Picture courtesy of Foxy.
Helen Kelly is not in great health. I am expecting her a la Matt McCarten to eventually completely vanquish the cancer she is suffering from but so far she is battling. She is still going strong and pumping out social media messages that are full of compassion and justice and biting analysis but she has reached the stage where she believes she needs help to cope with the pain caused by her cancer.
There are two options, submit to opiate derivatives and scatter your brain or try an alternative.
I have seen what opiates do. It is not good. It is basically signing in to accelerate what may be inevitable and to do it with a reduced quality of life and dumbed down brain function. Helen would hate it.
So she wants to try an alternative. Clearly she knows what the effects of cannabis are. She wants to use a commercially provided variant that has a consistent composition.
But Peter Dunne has refused to grant Helen’s application for ministerial approval. His Ministry has put in place an approval system that is incredibly hard to succeed at and has not approved Helen’s application because she needs to show that other drugs have been tried and the symptoms are still poorly controlled.
I don’t know why the Minister and the Ministry are bothering with this opposition. Perhaps they think that there will be a rush of people dying of cancer trying the dreaded weed and that this will present such a terrifying threat to the social order that it needs to be avoided at all costs.
After all according to some the dreaded weed is a gateway drug to heroin and then after that there are all sorts of calamities including an early death to worry about. We should not allow cancer sufferers to use cannabis because it may shorten the length of their natural lives. Yep that is as ridiculous as it reads.
Helen’s request is that she be able to use a drug that is illegal although not as illegal as the drug the health system wants her to use, unless it is prescribed. But somehow the more dangerous drug is easier to prescribe. Opiates yes, cannabinoids not unless you jump through many, many hoops.
Russell Brown has been following the issue and in his typical fashion has presented a devastating critique of the hoops that Helen is being made to jump through. Amongst other things according to the Ministry’s criteria she has to provide “evidence that all reasonably applicable conventional treatments have been trialled and the symptoms are still poorly controlled”. She may not have the time to try all reasonably applicable conventional treatments.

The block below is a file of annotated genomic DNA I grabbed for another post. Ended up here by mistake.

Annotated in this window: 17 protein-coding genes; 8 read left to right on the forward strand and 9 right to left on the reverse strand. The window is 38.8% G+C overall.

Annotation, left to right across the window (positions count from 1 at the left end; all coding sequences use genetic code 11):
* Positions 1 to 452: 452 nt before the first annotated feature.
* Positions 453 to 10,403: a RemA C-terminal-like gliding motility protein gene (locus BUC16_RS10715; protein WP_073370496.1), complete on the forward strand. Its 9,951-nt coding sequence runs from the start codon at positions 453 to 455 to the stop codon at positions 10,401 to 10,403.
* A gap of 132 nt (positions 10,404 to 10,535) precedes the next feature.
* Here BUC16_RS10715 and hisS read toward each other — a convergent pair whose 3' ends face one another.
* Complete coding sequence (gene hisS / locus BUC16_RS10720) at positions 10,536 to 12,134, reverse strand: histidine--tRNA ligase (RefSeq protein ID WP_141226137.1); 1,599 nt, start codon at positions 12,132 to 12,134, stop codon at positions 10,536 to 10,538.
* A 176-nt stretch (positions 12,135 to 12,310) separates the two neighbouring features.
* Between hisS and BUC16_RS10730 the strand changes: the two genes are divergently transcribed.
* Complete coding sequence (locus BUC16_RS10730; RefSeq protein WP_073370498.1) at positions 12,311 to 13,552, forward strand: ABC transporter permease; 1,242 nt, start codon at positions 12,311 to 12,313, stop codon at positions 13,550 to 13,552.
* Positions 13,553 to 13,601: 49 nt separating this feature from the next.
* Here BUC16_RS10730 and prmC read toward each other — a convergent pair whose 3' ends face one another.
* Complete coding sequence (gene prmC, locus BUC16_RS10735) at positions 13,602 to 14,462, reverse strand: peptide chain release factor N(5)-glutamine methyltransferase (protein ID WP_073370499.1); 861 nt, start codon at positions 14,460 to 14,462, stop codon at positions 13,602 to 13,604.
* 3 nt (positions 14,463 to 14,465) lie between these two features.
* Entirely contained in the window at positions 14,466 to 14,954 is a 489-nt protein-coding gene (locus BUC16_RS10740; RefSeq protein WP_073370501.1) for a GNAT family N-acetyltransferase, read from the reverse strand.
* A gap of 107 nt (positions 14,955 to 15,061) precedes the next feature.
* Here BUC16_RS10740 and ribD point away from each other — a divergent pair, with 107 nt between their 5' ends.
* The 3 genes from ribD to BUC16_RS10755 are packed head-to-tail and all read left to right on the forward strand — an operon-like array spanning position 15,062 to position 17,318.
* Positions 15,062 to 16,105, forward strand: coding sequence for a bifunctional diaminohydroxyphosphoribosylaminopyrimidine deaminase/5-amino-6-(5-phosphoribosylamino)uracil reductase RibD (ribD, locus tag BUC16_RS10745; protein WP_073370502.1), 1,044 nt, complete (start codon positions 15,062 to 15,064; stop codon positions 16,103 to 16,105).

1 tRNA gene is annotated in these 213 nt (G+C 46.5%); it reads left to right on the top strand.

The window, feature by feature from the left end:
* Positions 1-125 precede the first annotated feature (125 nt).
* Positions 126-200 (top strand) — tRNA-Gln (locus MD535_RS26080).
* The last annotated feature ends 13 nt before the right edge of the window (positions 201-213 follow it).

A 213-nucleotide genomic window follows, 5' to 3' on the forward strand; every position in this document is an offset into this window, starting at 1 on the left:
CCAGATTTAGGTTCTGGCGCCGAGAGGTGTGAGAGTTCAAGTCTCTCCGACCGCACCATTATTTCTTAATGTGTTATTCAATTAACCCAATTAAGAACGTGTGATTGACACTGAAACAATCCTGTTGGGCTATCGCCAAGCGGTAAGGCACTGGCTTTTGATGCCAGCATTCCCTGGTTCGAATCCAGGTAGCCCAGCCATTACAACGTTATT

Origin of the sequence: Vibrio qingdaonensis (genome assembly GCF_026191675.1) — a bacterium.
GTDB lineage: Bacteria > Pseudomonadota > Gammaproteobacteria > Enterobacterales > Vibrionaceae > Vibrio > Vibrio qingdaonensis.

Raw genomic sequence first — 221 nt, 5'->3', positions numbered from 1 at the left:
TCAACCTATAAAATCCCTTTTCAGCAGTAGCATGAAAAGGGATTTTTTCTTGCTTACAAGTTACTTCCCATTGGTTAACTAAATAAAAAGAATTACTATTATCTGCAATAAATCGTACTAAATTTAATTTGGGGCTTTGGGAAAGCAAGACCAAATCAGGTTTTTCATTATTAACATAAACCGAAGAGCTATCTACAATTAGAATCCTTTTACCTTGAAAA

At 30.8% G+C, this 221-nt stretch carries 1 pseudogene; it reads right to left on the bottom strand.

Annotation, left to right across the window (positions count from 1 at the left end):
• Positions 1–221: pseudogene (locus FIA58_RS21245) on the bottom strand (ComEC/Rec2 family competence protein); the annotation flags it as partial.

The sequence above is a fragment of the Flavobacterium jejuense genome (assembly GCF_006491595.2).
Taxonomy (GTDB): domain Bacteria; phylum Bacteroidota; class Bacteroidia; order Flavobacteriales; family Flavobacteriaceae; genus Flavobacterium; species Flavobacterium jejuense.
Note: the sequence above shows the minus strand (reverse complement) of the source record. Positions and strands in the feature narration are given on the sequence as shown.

Brown summaries the situation really well:
This issue isn’t going to go away and I think the ministry needs to do a much better job than is suggested by these swiftly-drafted criteria, which look in some respects as if they’re designed to make the problem go away.
In particular, there should be some better thinking around palliative care. It doesn’t make sense to treat every application to improve the quality of life of a dying person the same as a bid to give a sick child an experimental treatment. The criteria are ostensibly specifically dedicated to cannabis products, but they’re actually entirely general. We need this to be done better and more transparently.
As I’ve noted before, the use of cannabis in palliative care represents a particular ethical case. If a patient testifies that the treatment does in fact improve their quality of life and ease suffering in a way that approved pharmaceutical products have not, that should count for a great deal. The case for preventing access becomes much, much harder to make.
So what is the social threat in allowing an intelligent woman to use a drug that is regularly used by many New Zealanders mostly without an adverse response?
There is some politics. National is vehemently anti drug reform. Dunne is a very minority minister whose existence depends of National’s generosity. But in a world where liberalisation of cannabis laws is becoming increasingly common Dunne’s reticence seems anachronistic.
If you feel aggrieved after learning about this, and I certainly do, then you should sign the petition that the talented Foxy is running asking Dunne to grant Helen Kelly permission to use medical cannabis oil.